Antiochus Epiphanes

Daniel is primarily concerned in his prophetic foreview in Daniel 8 with what constituted a relatively unimportant aspect of the total picture from the standpoint of world history, but what was to be quite important in its relationship to the people of Israel. In Daniel 8:9-14, Daniel records the emergence of “a little horn, which waxed exceeding great, toward the south, and toward the east, and toward the pleasant land.”

The subsequent description of the little horn indicates that it is a man who opposes God (8:10), exalts himself in opposition to God, and takes away the daily sacrifice (8:11, 12). A question is then raised in Daniel 8:13 as to how long the desolation of the sanctuary shall continue and is answered in 8:14, “Unto two thousand and three hundred days; then shall the sanctuary be cleansed.”

map1The vision is subsequently interpreted to Daniel and the revelation is recorded in Daniel 8:15-26. Daniel is informed that the vision relates to “the time of the end” (8:17). Similar expressions are found in 8:19, “the last end of the indignation” and “the time appointed the end” (8:19), and “in the latter time of their kingdom, when the transgressors are come to the full” (8:23). In the interpretation, the ram with the two horns is stated to be “the kings of Media and Persia” (8:20), and the rough goat is stated to be “the king of Grecia” (8:21). The great horn of the rough goat is declared to be “the first king” (8:21). According to 8:22, the four horns which replaced the single broken horn are “four kingdoms” which shall appear, but which shall not have the power of the great horn.

The little horn of 8:9 is described in 8:23, 24 as “a king of fierce countenance, and understanding dark sentences” whose “power shall be mighty, but not by his own power: and he shall destroy wonderfully, and shall prosper, and practise, and shall destroy the mighty and holy people.” He is described also as opposing the Prince of princes, but it is declared that “he shall be broken without hand” (8:25). Students of prophecy have recognized in this description first of all the anticipation of an immediate fulfillment in connection with the Macedonian Empire.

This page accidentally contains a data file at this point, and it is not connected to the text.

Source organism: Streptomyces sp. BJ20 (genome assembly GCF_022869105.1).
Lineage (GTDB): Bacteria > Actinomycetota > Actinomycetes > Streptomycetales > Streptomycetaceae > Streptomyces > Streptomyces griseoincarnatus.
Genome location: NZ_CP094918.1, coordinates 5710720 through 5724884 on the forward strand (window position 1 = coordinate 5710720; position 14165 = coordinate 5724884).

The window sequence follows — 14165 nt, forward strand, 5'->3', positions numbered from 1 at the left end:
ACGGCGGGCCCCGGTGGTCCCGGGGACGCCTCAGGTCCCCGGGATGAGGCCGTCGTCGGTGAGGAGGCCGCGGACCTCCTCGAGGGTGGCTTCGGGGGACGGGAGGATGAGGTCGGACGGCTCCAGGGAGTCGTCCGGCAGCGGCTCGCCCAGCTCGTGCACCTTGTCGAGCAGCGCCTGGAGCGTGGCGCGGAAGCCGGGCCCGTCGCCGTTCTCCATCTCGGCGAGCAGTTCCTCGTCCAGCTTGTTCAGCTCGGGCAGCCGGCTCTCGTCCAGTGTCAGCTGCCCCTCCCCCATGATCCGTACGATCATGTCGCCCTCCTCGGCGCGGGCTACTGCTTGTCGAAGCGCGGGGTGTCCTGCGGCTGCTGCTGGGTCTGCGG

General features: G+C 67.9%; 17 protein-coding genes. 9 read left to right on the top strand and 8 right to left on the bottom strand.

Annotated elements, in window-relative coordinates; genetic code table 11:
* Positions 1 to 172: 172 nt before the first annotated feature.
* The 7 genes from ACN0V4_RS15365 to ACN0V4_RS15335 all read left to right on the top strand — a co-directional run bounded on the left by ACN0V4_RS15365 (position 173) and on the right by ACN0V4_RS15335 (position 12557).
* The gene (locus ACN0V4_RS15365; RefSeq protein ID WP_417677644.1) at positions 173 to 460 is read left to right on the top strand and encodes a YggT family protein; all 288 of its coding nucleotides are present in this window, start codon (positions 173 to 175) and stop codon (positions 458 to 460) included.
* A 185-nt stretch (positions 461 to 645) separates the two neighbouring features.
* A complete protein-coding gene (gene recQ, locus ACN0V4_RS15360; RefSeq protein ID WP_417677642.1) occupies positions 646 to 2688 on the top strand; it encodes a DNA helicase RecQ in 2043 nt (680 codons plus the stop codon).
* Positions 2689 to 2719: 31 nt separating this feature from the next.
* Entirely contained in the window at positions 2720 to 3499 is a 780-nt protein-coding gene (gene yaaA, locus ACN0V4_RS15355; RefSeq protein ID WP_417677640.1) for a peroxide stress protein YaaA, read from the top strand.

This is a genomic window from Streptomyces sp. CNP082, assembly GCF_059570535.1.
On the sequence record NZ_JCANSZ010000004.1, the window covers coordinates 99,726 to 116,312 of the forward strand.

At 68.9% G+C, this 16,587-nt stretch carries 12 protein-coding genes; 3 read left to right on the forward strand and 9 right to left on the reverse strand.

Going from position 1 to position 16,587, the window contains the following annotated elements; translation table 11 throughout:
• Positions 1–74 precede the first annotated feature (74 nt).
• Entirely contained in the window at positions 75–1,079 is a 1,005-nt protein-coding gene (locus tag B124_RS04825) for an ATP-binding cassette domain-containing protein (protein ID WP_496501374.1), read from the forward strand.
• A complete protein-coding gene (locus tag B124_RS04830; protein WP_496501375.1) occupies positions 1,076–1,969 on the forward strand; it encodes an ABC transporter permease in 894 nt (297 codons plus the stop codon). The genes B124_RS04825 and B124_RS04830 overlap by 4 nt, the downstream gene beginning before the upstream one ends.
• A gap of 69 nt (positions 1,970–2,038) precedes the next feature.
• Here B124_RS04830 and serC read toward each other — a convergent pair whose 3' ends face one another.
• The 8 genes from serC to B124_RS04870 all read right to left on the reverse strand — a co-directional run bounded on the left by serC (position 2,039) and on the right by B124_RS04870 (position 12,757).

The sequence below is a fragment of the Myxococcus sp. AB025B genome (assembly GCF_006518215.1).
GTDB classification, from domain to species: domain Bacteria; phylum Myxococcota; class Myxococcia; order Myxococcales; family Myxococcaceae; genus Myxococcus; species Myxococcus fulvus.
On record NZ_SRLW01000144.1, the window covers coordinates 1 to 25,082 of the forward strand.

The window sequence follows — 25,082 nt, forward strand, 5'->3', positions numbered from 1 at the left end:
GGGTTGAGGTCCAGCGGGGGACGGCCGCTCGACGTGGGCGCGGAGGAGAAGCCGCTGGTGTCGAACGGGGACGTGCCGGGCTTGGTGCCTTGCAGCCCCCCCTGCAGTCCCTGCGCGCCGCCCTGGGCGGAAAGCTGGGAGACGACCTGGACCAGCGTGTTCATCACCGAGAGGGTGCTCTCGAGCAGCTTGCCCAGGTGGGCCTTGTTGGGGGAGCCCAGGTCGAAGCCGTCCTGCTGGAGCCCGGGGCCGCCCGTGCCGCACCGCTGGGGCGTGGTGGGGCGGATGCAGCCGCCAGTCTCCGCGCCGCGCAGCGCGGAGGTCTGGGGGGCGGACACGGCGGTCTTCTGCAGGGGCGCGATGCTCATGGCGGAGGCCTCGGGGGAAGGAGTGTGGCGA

The most probable interpretation of this little horn is that it concerns Antiochus Epiphanes, a ruler in the kingdom of Syria about 170 b.c. His terrible persecution of the Jews which inspired the Maccabean revolt is a matter of history. Through his instrumentality the sacrifices of the Jews were stopped and their temple desecrated. With an army of some 22,000 men he attacked Jerusalem on a Sabbath day massacring the men and making captives of the women and children. He issued a decree commanding that all should worship only according to the religion of the prevailing political power. The resulting revolt of the Jewish people was ultimately resolved only after long struggle and by the ascendance of the Roman Empire.

The reference to 2300 days (literally 2300 mornings and evenings) is best understood as 2300 ordinary days, during which the sanctuary remained desecrated. Historically it was approximately this length of time before a restoration was accomplished. It has been computed that the sanctuary was cleansed on December 25, 165 b.c. by Judas Maccabaeus. This will allow a period from 171 b.c. to 165 b.c. as the period of desecration. However, as the altar was not actually desecrated until December 168 b.c., some have suggested the twenty-three days were actually 1150 mornings plus 1150 evenings, i.e., 2300 mornings and evenings together or approximately 3 ½ years. In any case, there is no excuse for the interpretation that the 2300 days are years and that this marks the year a.d. 1844 as a prophetic date as one cult has taught. An adequate explanation is found in a literal rendering of this period of time. It is, therefore, properly considered a reference to an important and heroic chapter in Israel’s history which is probably the most significant event during the period in which Alexander’s successors rule as history is viewed from a Biblical standpoint.